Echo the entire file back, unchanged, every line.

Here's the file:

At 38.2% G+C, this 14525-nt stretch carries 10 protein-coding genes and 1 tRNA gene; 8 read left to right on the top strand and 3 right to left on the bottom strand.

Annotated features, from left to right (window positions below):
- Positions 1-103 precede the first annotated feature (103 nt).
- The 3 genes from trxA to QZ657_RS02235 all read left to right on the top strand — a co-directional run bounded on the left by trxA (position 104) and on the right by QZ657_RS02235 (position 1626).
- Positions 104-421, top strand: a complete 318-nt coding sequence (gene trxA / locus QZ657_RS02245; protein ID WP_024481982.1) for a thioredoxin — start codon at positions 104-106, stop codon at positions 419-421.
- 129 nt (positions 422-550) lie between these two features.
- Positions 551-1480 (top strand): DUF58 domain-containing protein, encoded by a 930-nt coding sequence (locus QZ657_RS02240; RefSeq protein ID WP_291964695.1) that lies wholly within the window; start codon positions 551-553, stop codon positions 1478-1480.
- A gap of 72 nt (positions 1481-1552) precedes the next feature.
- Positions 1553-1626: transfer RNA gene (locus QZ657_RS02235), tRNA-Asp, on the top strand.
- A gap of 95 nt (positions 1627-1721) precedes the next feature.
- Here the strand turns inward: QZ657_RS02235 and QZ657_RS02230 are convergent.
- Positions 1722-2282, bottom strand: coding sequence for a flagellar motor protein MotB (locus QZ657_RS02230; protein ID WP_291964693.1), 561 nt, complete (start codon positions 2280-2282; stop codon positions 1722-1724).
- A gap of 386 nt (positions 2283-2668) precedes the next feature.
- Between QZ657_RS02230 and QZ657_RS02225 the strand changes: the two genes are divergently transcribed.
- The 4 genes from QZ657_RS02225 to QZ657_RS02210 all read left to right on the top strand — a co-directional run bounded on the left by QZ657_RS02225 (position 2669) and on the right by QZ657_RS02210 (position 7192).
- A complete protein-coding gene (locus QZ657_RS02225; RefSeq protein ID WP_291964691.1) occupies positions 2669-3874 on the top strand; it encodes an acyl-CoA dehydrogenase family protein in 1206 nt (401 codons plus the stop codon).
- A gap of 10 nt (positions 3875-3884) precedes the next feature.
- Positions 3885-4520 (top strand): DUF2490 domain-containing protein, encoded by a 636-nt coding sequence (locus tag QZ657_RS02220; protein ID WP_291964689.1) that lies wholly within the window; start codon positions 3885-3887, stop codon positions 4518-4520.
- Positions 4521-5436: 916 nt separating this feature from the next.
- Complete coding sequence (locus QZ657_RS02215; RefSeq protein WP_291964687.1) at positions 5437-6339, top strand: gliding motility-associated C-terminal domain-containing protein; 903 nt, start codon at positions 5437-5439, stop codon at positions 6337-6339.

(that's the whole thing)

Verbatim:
At 38.2% G+C, this 14525-nt stretch carries 10 protein-coding genes and 1 tRNA gene; 8 read left to right on the top strand and 3 right to left on the bottom strand.

Annotated features, from left to right (window positions below):
- Positions 1-103 precede the first annotated feature (103 nt).
- The 3 genes from trxA to QZ657_RS02235 all read left to right on the top strand — a co-directional run bounded on the left by trxA (position 104) and on the right by QZ657_RS02235 (position 1626).
- Positions 104-421, top strand: a complete 318-nt coding sequence (gene trxA / locus QZ657_RS02245; protein ID WP_024481982.1) for a thioredoxin — start codon at positions 104-106, stop codon at positions 419-421.
- 129 nt (positions 422-550) lie between these two features.
- Positions 551-1480 (top strand): DUF58 domain-containing protein, encoded by a 930-nt coding sequence (locus QZ657_RS02240; RefSeq protein ID WP_291964695.1) that lies wholly within the window; start codon positions 551-553, stop codon positions 1478-1480.
- A gap of 72 nt (positions 1481-1552) precedes the next feature.
- Positions 1553-1626: transfer RNA gene (locus QZ657_RS02235), tRNA-Asp, on the top strand.
- A gap of 95 nt (positions 1627-1721) precedes the next feature.
- Here the strand turns inward: QZ657_RS02235 and QZ657_RS02230 are convergent.
- Positions 1722-2282, bottom strand: coding sequence for a flagellar motor protein MotB (locus QZ657_RS02230; protein ID WP_291964693.1), 561 nt, complete (start codon positions 2280-2282; stop codon positions 1722-1724).
- A gap of 386 nt (positions 2283-2668) precedes the next feature.
- Between QZ657_RS02230 and QZ657_RS02225 the strand changes: the two genes are divergently transcribed.
- The 4 genes from QZ657_RS02225 to QZ657_RS02210 all read left to right on the top strand — a co-directional run bounded on the left by QZ657_RS02225 (position 2669) and on the right by QZ657_RS02210 (position 7192).
- A complete protein-coding gene (locus QZ657_RS02225; RefSeq protein ID WP_291964691.1) occupies positions 2669-3874 on the top strand; it encodes an acyl-CoA dehydrogenase family protein in 1206 nt (401 codons plus the stop codon).
- A gap of 10 nt (positions 3875-3884) precedes the next feature.
- Positions 3885-4520 (top strand): DUF2490 domain-containing protein, encoded by a 636-nt coding sequence (locus tag QZ657_RS02220; protein ID WP_291964689.1) that lies wholly within the window; start codon positions 3885-3887, stop codon positions 4518-4520.
- Positions 4521-5436: 916 nt separating this feature from the next.
- Complete coding sequence (locus QZ657_RS02215; RefSeq protein WP_291964687.1) at positions 5437-6339, top strand: gliding motility-associated C-terminal domain-containing protein; 903 nt, start codon at positions 5437-5439, stop codon at positions 6337-6339.